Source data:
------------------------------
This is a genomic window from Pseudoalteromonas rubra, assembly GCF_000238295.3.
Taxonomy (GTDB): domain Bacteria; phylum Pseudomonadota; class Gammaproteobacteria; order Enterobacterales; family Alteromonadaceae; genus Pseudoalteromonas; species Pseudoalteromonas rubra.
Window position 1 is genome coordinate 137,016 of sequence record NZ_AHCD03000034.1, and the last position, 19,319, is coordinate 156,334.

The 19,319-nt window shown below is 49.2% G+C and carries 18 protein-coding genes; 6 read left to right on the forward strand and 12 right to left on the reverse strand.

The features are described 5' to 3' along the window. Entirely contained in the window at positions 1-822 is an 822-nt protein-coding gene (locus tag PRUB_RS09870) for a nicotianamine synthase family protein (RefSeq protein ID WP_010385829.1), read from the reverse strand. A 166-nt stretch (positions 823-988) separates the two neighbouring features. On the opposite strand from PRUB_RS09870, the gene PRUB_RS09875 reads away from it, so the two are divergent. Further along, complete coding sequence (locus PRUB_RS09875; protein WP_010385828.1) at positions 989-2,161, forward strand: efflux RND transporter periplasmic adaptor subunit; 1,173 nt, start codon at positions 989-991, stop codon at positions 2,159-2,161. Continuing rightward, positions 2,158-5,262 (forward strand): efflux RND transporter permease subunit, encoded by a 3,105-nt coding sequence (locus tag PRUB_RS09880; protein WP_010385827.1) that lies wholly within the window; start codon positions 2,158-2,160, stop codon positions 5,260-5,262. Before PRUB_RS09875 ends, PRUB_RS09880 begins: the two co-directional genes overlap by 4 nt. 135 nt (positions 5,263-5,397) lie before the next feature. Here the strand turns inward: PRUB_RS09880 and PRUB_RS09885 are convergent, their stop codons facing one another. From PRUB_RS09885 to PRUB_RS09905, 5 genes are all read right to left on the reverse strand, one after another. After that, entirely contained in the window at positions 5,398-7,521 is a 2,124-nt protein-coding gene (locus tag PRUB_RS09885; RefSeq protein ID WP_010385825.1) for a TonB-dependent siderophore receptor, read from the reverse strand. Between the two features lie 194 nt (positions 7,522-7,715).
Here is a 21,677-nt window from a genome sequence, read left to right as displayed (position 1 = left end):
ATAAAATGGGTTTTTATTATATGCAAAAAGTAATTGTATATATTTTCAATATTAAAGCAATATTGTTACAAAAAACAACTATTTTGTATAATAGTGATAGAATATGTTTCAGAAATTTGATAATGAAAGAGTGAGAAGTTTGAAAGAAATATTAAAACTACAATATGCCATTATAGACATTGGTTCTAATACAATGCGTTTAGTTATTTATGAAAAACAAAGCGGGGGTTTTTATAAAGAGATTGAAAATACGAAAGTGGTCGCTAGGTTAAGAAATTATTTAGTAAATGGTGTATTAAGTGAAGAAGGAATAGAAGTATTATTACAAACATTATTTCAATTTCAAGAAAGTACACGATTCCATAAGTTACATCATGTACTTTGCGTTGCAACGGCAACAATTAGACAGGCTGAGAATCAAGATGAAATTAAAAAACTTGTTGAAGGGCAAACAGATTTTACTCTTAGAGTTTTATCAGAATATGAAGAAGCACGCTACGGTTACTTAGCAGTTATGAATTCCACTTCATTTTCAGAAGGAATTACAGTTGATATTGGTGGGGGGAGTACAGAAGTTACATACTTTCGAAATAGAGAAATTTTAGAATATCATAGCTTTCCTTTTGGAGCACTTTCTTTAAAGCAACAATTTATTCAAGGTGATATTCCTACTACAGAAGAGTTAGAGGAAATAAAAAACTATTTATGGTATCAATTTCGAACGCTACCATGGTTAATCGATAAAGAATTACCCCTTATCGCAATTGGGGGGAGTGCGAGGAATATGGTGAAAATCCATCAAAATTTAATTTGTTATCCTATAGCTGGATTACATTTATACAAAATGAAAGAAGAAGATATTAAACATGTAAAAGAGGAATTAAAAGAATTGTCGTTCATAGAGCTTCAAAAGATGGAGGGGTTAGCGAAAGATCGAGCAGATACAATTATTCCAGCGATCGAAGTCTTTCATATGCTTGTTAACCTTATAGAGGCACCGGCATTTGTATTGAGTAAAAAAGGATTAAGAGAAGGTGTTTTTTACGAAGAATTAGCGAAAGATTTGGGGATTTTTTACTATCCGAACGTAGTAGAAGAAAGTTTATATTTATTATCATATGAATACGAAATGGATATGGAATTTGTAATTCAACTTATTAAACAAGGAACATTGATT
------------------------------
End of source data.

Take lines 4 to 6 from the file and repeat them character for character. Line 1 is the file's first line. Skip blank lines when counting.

The 19,319-nt window shown below is 49.2% G+C and carries 18 protein-coding genes; 6 read left to right on the forward strand and 12 right to left on the reverse strand.

The features are described 5' to 3' along the window. Entirely contained in the window at positions 1-822 is an 822-nt protein-coding gene (locus tag PRUB_RS09870) for a nicotianamine synthase family protein (RefSeq protein ID WP_010385829.1), read from the reverse strand. A 166-nt stretch (positions 823-988) separates the two neighbouring features. On the opposite strand from PRUB_RS09870, the gene PRUB_RS09875 reads away from it, so the two are divergent. Further along, complete coding sequence (locus PRUB_RS09875; protein WP_010385828.1) at positions 989-2,161, forward strand: efflux RND transporter periplasmic adaptor subunit; 1,173 nt, start codon at positions 989-991, stop codon at positions 2,159-2,161. Continuing rightward, positions 2,158-5,262 (forward strand): efflux RND transporter permease subunit, encoded by a 3,105-nt coding sequence (locus tag PRUB_RS09880; protein WP_010385827.1) that lies wholly within the window; start codon positions 2,158-2,160, stop codon positions 5,260-5,262. Before PRUB_RS09875 ends, PRUB_RS09880 begins: the two co-directional genes overlap by 4 nt. 135 nt (positions 5,263-5,397) lie before the next feature. Here the strand turns inward: PRUB_RS09880 and PRUB_RS09885 are convergent, their stop codons facing one another. From PRUB_RS09885 to PRUB_RS09905, 5 genes are all read right to left on the reverse strand, one after another. After that, entirely contained in the window at positions 5,398-7,521 is a 2,124-nt protein-coding gene (locus tag PRUB_RS09885; RefSeq protein ID WP_010385825.1) for a TonB-dependent siderophore receptor, read from the reverse strand. Between the two features lie 194 nt (positions 7,522-7,715).
Here is a 21,677-nt window from a genome sequence, read left to right as displayed (position 1 = left end):